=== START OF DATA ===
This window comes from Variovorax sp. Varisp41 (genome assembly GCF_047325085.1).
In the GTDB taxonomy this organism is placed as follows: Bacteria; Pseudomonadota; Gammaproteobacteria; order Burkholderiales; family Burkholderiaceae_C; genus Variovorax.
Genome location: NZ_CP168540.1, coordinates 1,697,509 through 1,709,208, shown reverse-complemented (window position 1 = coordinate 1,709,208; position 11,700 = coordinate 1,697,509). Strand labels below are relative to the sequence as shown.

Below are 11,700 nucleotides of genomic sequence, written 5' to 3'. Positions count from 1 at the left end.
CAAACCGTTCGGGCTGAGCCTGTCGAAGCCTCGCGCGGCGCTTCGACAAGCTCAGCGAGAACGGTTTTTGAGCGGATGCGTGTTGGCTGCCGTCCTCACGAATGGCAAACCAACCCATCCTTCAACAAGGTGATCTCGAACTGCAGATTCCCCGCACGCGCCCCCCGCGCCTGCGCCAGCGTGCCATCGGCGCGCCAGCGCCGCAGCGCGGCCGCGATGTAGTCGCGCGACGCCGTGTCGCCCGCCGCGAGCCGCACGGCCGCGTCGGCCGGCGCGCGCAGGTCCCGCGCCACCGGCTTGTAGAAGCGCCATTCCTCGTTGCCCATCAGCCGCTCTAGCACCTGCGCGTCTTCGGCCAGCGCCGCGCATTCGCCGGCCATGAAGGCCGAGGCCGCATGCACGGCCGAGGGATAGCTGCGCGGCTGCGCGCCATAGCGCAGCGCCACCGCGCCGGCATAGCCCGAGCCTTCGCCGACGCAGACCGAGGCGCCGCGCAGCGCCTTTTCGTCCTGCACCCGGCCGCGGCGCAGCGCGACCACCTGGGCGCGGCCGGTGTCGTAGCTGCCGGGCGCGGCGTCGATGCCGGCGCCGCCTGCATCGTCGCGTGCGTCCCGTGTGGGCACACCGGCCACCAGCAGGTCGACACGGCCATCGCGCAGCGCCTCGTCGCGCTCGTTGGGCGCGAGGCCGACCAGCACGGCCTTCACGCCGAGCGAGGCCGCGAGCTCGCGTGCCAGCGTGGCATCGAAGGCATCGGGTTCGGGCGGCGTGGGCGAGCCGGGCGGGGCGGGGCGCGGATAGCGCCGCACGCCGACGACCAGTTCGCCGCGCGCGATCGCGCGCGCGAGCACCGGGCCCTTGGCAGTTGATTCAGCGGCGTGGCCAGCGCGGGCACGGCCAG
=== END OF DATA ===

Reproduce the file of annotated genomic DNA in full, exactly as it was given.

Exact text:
This window comes from Variovorax sp. Varisp41 (genome assembly GCF_047325085.1).
In the GTDB taxonomy this organism is placed as follows: Bacteria; Pseudomonadota; Gammaproteobacteria; order Burkholderiales; family Burkholderiaceae_C; genus Variovorax.
Genome location: NZ_CP168540.1, coordinates 1,697,509 through 1,709,208, shown reverse-complemented (window position 1 = coordinate 1,709,208; position 11,700 = coordinate 1,697,509). Strand labels below are relative to the sequence as shown.

Below are 11,700 nucleotides of genomic sequence, written 5' to 3'. Positions count from 1 at the left end.
CAAACCGTTCGGGCTGAGCCTGTCGAAGCCTCGCGCGGCGCTTCGACAAGCTCAGCGAGAACGGTTTTTGAGCGGATGCGTGTTGGCTGCCGTCCTCACGAATGGCAAACCAACCCATCCTTCAACAAGGTGATCTCGAACTGCAGATTCCCCGCACGCGCCCCCCGCGCCTGCGCCAGCGTGCCATCGGCGCGCCAGCGCCGCAGCGCGGCCGCGATGTAGTCGCGCGACGCCGTGTCGCCCGCCGCGAGCCGCACGGCCGCGTCGGCCGGCGCGCGCAGGTCCCGCGCCACCGGCTTGTAGAAGCGCCATTCCTCGTTGCCCATCAGCCGCTCTAGCACCTGCGCGTCTTCGGCCAGCGCCGCGCATTCGCCGGCCATGAAGGCCGAGGCCGCATGCACGGCCGAGGGATAGCTGCGCGGCTGCGCGCCATAGCGCAGCGCCACCGCGCCGGCATAGCCCGAGCCTTCGCCGACGCAGACCGAGGCGCCGCGCAGCGCCTTTTCGTCCTGCACCCGGCCGCGGCGCAGCGCGACCACCTGGGCGCGGCCGGTGTCGTAGCTGCCGGGCGCGGCGTCGATGCCGGCGCCGCCTGCATCGTCGCGTGCGTCCCGTGTGGGCACACCGGCCACCAGCAGGTCGACACGGCCATCGCGCAGCGCCTCGTCGCGCTCGTTGGGCGCGAGGCCGACCAGCACGGCCTTCACGCCGAGCGAGGCCGCGAGCTCGCGTGCCAGCGTGGCATCGAAGGCATCGGGTTCGGGCGGCGTGGGCGAGCCGGGCGGGGCGGGGCGCGGATAGCGCCGCACGCCGACGACCAGTTCGCCGCGCGCGATCGCGCGCGCGAGCACCGGGCCCTTGGCAGTTGATTCAGCGGCGTGGCCAGCGCGGGCACGGCCAG